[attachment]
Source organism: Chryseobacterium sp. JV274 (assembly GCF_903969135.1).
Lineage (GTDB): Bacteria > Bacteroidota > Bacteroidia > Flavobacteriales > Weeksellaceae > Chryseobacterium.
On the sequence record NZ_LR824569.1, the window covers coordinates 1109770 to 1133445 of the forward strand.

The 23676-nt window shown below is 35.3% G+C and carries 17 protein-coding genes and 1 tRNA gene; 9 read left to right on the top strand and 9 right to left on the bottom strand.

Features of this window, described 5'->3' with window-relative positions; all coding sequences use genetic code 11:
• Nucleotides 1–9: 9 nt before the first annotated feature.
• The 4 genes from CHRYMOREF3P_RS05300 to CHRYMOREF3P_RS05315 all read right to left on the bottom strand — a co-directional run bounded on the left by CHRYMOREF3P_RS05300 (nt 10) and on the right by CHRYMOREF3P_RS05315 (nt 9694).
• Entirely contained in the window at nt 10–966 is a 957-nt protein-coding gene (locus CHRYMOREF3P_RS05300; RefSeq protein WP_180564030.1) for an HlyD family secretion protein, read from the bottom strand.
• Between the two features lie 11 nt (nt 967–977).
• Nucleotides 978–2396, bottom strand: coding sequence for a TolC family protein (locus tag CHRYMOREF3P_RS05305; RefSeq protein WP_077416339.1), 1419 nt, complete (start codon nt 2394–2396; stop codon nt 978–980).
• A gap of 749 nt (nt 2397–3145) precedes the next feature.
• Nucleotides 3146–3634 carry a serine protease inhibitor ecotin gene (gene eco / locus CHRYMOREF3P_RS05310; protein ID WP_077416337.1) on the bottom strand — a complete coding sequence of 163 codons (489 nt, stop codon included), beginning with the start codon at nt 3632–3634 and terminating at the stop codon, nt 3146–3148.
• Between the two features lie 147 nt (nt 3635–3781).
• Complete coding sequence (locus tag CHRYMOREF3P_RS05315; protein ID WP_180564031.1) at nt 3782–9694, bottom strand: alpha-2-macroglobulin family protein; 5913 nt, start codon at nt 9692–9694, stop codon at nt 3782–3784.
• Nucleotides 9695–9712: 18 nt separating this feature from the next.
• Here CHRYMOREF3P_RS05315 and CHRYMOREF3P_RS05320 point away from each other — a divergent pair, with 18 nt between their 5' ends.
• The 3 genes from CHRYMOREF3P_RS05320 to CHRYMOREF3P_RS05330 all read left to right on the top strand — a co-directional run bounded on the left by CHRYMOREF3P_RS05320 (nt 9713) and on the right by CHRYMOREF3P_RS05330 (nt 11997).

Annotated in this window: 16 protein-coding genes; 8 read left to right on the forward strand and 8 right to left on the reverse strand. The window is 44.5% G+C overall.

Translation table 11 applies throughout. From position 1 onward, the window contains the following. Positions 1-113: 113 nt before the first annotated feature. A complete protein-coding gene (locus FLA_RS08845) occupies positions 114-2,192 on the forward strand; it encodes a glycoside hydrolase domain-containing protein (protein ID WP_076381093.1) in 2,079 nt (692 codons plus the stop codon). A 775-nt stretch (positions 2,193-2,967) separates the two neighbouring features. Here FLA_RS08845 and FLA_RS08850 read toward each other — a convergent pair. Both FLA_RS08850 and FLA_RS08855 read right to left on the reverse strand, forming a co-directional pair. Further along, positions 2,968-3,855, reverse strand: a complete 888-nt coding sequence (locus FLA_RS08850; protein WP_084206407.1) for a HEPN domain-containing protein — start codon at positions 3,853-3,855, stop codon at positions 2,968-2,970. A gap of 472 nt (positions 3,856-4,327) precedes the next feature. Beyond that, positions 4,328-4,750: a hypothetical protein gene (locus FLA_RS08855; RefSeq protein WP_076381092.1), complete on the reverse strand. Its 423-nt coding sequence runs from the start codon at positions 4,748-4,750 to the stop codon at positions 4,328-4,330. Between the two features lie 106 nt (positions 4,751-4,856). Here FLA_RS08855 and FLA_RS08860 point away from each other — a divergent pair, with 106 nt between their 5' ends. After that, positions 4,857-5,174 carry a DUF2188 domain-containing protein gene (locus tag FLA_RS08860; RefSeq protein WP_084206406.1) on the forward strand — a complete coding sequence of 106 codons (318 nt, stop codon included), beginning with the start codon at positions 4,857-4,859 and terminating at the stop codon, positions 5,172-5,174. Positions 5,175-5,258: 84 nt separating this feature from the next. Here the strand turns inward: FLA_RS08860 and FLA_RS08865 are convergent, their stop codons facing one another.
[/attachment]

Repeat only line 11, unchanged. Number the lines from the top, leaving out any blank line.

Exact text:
• A gap of 749 nt (nt 2397–3145) precedes the next feature.